GMS Countries Sign New Deal, Boost Transport Connectivity

0
1760

Greater Mekong Subregion (GMS) countries reached an agreement last week on the implementation of the cross-border transport facilitation agreement (CBTA), which, starting June 1, will enable the issuance of regional road transport permits and temporary admission documents for commercial vehicles.

Transport ministers from Vietnam, Cambodia, Laos, Myanmar, Thailand and China. Facebook

Transport ministers from Vietnam, Cambodia, Laos, Myanmar, Thailand and China signed on Thursday a memorandum of understanding (MoU) on the ‘early harvest’ implementation of the CBTA during the sixth meeting of the joint committee for the CBTA in Hanoi.

“The ministers are pleased to announce completion of the signature of the MoU, allowing the effective launch of GMS road transport permits and temporary admission documents for commercial vehicles starting June 1,” a statement from the Cambodian Ministry of Public Works and Transport said.

CBTA is an agreement that seeks the elimination of border inspections within GMS. It promotes the eradication of intermediary stops (also known as transshipment), and seeks to boost commercial activity by reducing the amount of time spent crossing borders.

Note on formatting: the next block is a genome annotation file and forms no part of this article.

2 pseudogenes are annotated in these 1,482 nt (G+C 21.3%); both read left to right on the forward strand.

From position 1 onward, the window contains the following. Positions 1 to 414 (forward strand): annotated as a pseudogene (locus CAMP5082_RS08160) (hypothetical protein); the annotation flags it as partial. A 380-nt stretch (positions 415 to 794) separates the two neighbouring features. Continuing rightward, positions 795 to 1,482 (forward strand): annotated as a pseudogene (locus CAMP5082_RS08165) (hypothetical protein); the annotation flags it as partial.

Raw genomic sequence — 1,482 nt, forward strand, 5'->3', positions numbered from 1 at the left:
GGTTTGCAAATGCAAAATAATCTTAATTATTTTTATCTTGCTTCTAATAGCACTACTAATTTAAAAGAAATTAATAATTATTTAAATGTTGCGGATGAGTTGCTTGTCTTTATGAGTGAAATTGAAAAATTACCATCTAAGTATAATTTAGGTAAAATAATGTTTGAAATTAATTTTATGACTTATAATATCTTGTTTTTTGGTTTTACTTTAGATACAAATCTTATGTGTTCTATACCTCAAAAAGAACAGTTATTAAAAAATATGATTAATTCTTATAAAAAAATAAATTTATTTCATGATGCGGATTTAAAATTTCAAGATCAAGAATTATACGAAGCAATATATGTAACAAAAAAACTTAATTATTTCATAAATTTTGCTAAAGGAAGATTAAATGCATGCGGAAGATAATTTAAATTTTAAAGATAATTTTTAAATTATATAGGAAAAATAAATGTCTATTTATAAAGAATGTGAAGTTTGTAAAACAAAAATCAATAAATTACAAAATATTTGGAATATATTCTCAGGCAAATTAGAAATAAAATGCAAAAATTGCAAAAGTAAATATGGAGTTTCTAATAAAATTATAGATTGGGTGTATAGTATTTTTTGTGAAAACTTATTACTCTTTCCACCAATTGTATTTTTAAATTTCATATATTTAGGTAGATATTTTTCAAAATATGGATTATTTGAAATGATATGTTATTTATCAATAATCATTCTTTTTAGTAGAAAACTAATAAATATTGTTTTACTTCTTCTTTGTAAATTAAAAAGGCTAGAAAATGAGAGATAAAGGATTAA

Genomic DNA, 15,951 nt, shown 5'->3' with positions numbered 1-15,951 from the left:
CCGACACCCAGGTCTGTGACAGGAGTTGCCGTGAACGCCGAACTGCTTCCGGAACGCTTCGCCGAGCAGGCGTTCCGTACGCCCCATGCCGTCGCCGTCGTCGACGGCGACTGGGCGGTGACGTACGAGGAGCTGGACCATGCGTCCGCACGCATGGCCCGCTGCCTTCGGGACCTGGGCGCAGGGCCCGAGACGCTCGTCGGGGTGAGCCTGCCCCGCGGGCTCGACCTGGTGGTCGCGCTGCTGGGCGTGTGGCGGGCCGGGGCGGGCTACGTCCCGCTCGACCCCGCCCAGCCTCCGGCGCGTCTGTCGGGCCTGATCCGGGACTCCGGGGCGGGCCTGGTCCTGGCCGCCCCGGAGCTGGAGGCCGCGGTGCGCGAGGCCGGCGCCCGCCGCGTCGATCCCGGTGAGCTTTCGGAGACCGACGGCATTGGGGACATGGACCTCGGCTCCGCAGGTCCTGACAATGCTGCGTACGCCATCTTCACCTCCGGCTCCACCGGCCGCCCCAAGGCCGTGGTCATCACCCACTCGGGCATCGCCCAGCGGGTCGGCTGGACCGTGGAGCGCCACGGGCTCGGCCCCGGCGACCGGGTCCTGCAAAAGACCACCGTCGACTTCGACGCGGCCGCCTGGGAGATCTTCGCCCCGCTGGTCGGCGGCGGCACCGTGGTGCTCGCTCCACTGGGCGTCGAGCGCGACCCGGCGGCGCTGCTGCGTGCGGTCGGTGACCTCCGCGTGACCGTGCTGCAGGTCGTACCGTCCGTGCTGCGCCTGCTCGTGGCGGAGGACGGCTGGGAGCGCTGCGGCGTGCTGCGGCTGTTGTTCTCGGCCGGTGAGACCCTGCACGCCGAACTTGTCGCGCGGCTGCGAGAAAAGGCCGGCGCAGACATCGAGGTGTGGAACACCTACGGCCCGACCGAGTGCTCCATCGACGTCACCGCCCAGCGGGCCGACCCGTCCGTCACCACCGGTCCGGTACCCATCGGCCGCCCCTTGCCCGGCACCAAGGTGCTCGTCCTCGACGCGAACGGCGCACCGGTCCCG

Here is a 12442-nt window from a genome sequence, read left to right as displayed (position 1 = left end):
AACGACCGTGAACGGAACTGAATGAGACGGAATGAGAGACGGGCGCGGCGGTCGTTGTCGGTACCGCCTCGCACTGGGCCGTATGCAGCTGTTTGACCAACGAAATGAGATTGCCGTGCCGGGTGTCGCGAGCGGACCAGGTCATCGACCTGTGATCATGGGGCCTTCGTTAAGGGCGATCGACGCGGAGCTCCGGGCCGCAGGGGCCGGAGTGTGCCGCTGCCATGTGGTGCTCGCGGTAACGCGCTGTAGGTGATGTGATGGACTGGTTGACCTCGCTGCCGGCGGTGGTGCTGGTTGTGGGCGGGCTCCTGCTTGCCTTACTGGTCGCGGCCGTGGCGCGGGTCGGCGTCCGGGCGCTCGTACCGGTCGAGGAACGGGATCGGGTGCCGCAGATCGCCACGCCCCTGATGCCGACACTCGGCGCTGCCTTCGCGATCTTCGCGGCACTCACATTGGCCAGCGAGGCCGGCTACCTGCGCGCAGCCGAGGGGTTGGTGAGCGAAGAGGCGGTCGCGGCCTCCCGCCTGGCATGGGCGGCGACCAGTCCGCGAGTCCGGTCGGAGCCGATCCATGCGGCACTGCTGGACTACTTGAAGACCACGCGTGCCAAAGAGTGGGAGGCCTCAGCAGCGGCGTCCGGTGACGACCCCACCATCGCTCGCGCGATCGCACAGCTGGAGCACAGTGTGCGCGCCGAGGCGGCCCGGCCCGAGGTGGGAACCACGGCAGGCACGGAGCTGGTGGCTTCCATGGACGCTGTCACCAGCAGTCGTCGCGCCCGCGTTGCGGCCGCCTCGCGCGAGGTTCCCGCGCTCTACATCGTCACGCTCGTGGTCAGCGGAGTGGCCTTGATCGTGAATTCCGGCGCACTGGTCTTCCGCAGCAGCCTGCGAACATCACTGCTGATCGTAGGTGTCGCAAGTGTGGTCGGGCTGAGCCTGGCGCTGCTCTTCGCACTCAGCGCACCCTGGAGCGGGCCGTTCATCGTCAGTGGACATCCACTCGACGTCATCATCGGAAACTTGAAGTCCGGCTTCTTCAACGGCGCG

The deal reached last week grants all member countries a quota of 500 cargo trucks to cross borders using temporary admission documents, which covers both lorries and the containers they carry.

The ministers also agreed to continue to work towards the common goals of transforming transport corridors into economic corridors and aligning their transport and trade facilitation efforts with the Asean Economic Community Blueprint 2015 and investment needs identified in the GMS regional investment framework.

Sin Chanthy, president of the Cambodia Freight Forwarders Association (CAMFFA), said that while countries like Thailand, Myanmar and Lao have been able to implement the CBTA smoothly, Cambodia is facing more difficulties, particularly when it comes to truck and container regulation. For example, he said Cambodian companies have been unable to purchase insurance in other GMS countries.

“Not all countries have adopted and harmonised the ‘one-stop-shop’ system, and we still have to do customs clearance in each country,” he said. “There is no single-stop inspection system in place, which makes things a lot harder for transport companies.”

Var Sim Sorya, spokesman for the Ministry of Public Works and Transport, told Khmer Times that up until this point most developments in cross-border facilitation were country-to-country, and added that he hoped starting June all commercial cross-border movement in GMS will be simplified.

“So far only buses have been able to move freely across borders,” he said. “We hope that starting June the complex procedure involved in crossing borders for trucks will also be simplified.”

Mr Sorya said the ministry will soon start registering transport companies and trucks as well as conducting vehicle inspections. The information will be shared with other GMS governments to facilitate cross-border movement.

This article was originally published in the Khmer Times.